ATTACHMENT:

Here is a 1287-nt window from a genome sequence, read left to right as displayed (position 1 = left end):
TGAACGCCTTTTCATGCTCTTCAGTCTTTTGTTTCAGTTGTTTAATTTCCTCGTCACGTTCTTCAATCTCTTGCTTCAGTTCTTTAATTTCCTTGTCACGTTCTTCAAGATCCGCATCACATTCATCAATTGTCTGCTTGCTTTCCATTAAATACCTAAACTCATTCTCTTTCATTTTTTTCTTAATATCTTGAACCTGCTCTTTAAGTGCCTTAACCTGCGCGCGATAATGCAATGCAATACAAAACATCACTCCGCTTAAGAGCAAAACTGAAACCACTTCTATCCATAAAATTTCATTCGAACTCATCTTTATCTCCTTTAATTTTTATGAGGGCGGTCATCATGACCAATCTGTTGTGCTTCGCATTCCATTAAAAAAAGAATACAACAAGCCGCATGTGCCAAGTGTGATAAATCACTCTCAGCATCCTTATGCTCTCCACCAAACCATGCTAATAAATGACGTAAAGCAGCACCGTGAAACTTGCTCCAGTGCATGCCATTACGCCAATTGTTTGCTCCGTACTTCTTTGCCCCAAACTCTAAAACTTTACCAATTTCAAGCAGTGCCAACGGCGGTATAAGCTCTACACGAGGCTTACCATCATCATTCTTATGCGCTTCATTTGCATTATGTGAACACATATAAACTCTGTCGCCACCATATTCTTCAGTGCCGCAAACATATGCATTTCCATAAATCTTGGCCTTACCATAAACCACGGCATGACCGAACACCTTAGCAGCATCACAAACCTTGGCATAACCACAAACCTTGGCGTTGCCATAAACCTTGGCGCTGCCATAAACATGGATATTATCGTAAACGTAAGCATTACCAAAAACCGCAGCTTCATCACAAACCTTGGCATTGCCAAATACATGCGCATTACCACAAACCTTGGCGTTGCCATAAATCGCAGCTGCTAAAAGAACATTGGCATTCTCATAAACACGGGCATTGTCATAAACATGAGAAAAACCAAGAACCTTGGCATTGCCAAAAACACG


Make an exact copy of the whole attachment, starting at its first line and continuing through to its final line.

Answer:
Here is a 1287-nt window from a genome sequence, read left to right as displayed (position 1 = left end):
TGAACGCCTTTTCATGCTCTTCAGTCTTTTGTTTCAGTTGTTTAATTTCCTCGTCACGTTCTTCAATCTCTTGCTTCAGTTCTTTAATTTCCTTGTCACGTTCTTCAAGATCCGCATCACATTCATCAATTGTCTGCTTGCTTTCCATTAAATACCTAAACTCATTCTCTTTCATTTTTTTCTTAATATCTTGAACCTGCTCTTTAAGTGCCTTAACCTGCGCGCGATAATGCAATGCAATACAAAACATCACTCCGCTTAAGAGCAAAACTGAAACCACTTCTATCCATAAAATTTCATTCGAACTCATCTTTATCTCCTTTAATTTTTATGAGGGCGGTCATCATGACCAATCTGTTGTGCTTCGCATTCCATTAAAAAAAGAATACAACAAGCCGCATGTGCCAAGTGTGATAAATCACTCTCAGCATCCTTATGCTCTCCACCAAACCATGCTAATAAATGACGTAAAGCAGCACCGTGAAACTTGCTCCAGTGCATGCCATTACGCCAATTGTTTGCTCCGTACTTCTTTGCCCCAAACTCTAAAACTTTACCAATTTCAAGCAGTGCCAACGGCGGTATAAGCTCTACACGAGGCTTACCATCATCATTCTTATGCGCTTCATTTGCATTATGTGAACACATATAAACTCTGTCGCCACCATATTCTTCAGTGCCGCAAACATATGCATTTCCATAAATCTTGGCCTTACCATAAACCACGGCATGACCGAACACCTTAGCAGCATCACAAACCTTGGCATAACCACAAACCTTGGCGTTGCCATAAACCTTGGCGCTGCCATAAACATGGATATTATCGTAAACGTAAGCATTACCAAAAACCGCAGCTTCATCACAAACCTTGGCATTGCCAAATACATGCGCATTACCACAAACCTTGGCGTTGCCATAAATCGCAGCTGCTAAAAGAACATTGGCATTCTCATAAACACGGGCATTGTCATAAACATGAGAAAAACCAAGAACCTTGGCATTGCCAAAAACACG